Our product lead, Juha Kiili, talked to Serg Masís, an agronomic data scientist at Syngenta, on why and how Syngenta is using Valohai for experiment tracking. Here is a summary of the conversation.
Syngenta is a leading provider of agricultural science and technology, and it is particularly focused on seed and crop protection products. The goal is to improve global food security by enabling millions of farmers to make better use of available resources.
Syngenta set out to predict plant growth at different stages. That is, the firm would like to know how long it takes for a plant to move from one stage to another. This is critical for farmers to understand when to plant, the type of crop to plant, and when to apply crop protection products. For this, Syngenta's data scientist, Serg compared two initial approaches; time-series model and aggregation method. The data features used for the prediction of plant growth in one stage can be different from the features used in another stage. Some of the data features include sunlight, precipitation, soil properties, etc. The two approaches were compared based on a single use case i.e. single crop or a single region. In the end, the aggregation method yielded the best result. However, there was a challenge, Serg noted:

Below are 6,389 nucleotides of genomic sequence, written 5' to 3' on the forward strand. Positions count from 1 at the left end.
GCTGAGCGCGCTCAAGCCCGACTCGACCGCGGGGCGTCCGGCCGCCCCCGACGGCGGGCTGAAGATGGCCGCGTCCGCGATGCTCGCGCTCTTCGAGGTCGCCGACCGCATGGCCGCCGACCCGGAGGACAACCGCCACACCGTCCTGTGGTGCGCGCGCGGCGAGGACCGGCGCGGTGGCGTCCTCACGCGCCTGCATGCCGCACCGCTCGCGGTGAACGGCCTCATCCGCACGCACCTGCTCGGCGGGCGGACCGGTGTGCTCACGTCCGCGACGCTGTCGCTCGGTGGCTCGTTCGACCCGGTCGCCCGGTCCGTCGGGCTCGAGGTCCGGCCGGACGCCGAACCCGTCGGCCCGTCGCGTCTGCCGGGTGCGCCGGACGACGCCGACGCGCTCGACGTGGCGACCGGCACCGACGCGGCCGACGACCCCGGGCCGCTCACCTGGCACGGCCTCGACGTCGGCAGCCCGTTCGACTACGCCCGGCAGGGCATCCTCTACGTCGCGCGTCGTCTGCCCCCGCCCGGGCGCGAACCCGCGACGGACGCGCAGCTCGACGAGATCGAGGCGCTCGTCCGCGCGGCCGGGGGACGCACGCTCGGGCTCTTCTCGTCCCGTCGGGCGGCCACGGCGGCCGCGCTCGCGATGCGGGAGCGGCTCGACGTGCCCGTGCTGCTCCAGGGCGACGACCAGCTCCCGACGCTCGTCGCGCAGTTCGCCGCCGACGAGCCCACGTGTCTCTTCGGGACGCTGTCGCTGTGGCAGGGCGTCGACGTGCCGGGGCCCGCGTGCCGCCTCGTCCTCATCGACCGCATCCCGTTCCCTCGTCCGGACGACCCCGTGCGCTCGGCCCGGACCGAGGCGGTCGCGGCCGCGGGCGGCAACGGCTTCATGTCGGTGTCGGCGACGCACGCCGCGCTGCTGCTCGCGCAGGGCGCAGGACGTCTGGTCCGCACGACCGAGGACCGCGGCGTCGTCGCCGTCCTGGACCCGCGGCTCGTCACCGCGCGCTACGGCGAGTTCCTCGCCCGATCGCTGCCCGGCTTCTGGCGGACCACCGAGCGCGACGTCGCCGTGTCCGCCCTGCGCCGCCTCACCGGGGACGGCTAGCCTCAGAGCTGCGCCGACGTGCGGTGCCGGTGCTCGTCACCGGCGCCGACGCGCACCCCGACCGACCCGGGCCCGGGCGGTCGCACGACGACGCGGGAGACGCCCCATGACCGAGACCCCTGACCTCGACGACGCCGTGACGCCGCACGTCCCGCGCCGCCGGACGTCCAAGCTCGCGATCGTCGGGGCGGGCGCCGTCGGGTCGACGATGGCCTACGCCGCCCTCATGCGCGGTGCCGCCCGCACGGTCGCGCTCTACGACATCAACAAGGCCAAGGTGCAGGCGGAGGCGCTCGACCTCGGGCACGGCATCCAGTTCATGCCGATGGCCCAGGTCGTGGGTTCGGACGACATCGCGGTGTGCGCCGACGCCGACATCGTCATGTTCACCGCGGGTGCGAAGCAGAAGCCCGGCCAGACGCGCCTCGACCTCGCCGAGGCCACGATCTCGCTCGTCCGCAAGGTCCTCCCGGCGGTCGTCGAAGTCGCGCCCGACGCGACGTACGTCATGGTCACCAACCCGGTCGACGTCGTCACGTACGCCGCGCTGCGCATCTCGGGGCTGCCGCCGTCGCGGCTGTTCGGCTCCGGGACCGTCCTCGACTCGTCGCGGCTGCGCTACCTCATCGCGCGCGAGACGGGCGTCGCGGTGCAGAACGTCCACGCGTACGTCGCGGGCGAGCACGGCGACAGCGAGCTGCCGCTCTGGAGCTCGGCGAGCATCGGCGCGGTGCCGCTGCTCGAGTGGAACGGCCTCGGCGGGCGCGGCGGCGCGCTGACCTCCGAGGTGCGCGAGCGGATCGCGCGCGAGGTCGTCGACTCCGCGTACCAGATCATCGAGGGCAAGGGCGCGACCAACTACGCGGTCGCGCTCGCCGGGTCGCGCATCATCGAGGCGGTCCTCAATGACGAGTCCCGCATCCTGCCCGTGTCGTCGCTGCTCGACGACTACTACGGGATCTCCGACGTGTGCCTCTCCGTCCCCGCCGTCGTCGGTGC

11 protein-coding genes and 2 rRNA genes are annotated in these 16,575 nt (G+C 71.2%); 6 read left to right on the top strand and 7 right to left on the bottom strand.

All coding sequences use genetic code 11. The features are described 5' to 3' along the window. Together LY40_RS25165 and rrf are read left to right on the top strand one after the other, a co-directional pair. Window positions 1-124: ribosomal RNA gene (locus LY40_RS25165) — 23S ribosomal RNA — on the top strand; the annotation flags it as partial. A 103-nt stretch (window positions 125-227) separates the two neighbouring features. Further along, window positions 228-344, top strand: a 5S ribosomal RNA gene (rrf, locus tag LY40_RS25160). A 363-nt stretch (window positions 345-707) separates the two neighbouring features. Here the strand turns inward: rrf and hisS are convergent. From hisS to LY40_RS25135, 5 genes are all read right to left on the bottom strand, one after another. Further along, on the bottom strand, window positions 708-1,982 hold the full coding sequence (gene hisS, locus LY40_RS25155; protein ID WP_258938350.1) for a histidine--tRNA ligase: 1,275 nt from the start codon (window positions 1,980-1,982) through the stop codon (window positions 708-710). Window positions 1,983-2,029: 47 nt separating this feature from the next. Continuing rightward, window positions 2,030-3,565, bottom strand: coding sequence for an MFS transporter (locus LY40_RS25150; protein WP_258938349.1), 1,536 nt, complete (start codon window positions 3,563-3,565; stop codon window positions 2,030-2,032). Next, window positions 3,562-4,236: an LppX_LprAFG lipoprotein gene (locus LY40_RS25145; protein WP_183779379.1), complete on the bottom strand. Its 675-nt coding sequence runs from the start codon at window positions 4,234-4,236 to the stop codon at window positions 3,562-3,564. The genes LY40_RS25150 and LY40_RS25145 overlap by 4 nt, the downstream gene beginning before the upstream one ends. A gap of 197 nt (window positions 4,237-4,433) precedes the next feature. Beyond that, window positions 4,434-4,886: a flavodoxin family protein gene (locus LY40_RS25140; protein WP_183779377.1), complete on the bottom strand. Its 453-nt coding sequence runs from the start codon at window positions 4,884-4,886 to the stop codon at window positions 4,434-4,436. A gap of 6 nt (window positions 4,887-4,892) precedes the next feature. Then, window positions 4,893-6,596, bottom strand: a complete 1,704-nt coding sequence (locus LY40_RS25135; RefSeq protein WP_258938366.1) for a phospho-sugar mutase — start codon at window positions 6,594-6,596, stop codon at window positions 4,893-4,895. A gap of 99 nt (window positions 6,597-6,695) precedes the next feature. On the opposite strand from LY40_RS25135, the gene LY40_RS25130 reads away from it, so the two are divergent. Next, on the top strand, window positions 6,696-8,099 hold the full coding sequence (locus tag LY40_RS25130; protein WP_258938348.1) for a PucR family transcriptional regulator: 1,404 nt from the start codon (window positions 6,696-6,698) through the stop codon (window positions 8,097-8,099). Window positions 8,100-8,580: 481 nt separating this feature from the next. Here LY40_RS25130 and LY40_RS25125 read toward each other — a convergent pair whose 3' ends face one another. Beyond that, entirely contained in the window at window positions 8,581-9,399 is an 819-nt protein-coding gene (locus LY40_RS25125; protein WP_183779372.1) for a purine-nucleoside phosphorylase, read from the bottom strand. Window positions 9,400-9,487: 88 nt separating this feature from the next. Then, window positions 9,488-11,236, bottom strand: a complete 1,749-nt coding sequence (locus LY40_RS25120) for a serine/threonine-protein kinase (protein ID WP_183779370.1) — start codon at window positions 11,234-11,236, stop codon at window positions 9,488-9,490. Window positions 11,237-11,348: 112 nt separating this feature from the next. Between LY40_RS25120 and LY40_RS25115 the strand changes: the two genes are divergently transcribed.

"Once we started using the same approach (aggregation) for half a dozen countries and several crops, I started to doubt myself. So, that's when I thought I have to make an experiment at scale; I can't be waiting days for these results… that's when I used Valohai to build a pipeline".
Figure. Syngenta Experimentation Pipeline in Valohai.
Serg built an experimentation pipeline with Valohai to launch massive searches and summarize results. He ran two approaches, LightGBM and LSTM, in parallel. In the end, he figured out that LightGBM was better than LSTM. In addition, the experimentation pipeline can be reused for future projects by colleagues at Syngenta.